It does seem strange, considering the crossfire he walked into last May when he became Acting Deputy Administrator of the Federal Motor Carrier Safety Administration.
The agency had just proposed driver scheduling rules that amounted to the biggest change in trucking operations since economic deregulation in 1980 – and truckers were alarmed, to put it mildly.
Hart’s job has been to keep the process moving despite conflicting pressures. From one angle he’s got trucking interests that want the proposal to go away altogether. From another, he’s got stakeholders who want exemptions from the rule. From a third, there are those who want the rule in effect immediately, as it is written. And then there has been the pressure from inside DOT, to preserve and validate a piece of work that has received tremendous criticism.
For example, one of Hart’s first tasks was to calm troubled waters in Congress. Members were besieged with calls from truckers complaining that the proposal would not improve safety and was vastly overpriced, and they wanted to know what the agency was up to.
Hart, who has the physical stature of an NFL lineman, is nimble in such circumstances. He may not have changed minds, but members were willing to reserve judgement after he acknowledged that the proposal’s economic impact needs reassessment, and promised substantive changes.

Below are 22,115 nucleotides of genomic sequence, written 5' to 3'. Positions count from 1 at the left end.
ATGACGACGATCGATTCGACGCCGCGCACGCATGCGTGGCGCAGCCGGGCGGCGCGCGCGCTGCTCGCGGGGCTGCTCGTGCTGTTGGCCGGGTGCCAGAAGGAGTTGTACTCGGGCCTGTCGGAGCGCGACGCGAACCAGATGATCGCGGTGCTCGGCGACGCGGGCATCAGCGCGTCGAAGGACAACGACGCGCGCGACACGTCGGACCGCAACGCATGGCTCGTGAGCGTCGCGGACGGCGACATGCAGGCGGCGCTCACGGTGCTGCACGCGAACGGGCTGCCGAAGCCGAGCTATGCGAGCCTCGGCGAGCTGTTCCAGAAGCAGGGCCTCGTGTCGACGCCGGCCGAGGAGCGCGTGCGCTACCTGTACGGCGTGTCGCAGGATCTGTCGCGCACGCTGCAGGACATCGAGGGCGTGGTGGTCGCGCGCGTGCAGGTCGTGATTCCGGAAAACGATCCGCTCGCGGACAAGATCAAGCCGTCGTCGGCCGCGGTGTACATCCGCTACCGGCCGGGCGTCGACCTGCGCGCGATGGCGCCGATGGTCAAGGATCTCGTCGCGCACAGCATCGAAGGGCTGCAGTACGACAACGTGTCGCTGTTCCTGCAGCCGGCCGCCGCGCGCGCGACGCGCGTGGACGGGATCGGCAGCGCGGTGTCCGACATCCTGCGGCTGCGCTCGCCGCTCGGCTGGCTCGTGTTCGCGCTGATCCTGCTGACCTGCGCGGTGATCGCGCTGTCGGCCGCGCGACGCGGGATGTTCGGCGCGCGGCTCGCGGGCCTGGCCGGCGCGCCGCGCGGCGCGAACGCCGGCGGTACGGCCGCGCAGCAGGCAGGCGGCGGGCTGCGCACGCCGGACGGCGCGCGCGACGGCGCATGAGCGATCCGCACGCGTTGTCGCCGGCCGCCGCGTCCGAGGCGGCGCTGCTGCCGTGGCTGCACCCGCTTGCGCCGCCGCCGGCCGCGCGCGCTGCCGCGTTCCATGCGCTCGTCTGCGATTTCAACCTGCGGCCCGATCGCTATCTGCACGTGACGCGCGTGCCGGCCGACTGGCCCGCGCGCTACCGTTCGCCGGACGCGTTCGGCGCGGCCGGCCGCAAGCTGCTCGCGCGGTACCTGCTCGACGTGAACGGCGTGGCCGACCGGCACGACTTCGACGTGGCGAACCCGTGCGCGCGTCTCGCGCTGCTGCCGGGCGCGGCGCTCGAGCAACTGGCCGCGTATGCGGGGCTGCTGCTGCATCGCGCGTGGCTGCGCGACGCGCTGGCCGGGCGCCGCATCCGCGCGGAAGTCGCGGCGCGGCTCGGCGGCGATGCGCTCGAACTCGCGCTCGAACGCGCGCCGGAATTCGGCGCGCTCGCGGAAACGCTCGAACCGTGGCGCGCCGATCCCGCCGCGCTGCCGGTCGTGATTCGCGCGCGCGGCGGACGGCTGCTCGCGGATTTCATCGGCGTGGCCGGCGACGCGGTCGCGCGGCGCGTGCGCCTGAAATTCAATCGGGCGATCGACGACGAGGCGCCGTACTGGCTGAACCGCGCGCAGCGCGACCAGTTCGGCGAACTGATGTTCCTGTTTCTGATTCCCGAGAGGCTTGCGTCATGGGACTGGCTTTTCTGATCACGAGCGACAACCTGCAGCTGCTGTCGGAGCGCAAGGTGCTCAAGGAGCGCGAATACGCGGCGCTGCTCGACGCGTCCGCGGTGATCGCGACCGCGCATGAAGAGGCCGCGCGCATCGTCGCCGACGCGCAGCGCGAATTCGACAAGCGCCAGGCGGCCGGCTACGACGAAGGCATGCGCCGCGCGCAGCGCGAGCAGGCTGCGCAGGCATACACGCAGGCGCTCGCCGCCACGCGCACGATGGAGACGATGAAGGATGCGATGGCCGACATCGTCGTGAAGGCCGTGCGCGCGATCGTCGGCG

Since then, Hart has announced additional moves to signal the agency’s flexibility: He extended the comment period until Dec. 15, scheduled roundtable discussions where the industry can air its concerns, and said the agency is considering a supplemental rulemaking based on what it learns at the roundtable.
It cannot be said that these moves have quieted the industry’s alarm altogether, but they do give credence to his message: “We would rather do it right than do it quick.”
This part of his job, the public part, comes naturally to Hart. For years he has held prominent transportation positions in government, starting as an attorney at the former Interstate Commerce Commission and later becoming the senior Democratic counsel of the Senate Commerce, Science and Transportation Committee. In 1998, he was confirmed by the Senate as the Administrator of the Maritime Administration.
In taking on the FMCSA job, Hart answered a call for short-term political leadership at the newest agency in the federal government. Transportation Secretary Rodney Slater was having a difficult time filling the post because whoever took the job was going to lose it when the next administration comes starts in January 2001.
“I’m a political appointee,” Hart explained in an interview. “I would suspect that on Jan. 21, 2001, I walk out the door. I fully expect to join the exodus, if exodus there is.”
He would, however, prefer to stay: “I say that because it’s sort of like, what else would I do? I haven’t thought about anything else.”
Until Hart stepped into this job, the senior official at the safety agency was Julie Anna Cirillo, who now serves as the Acting Chief Safety Officer.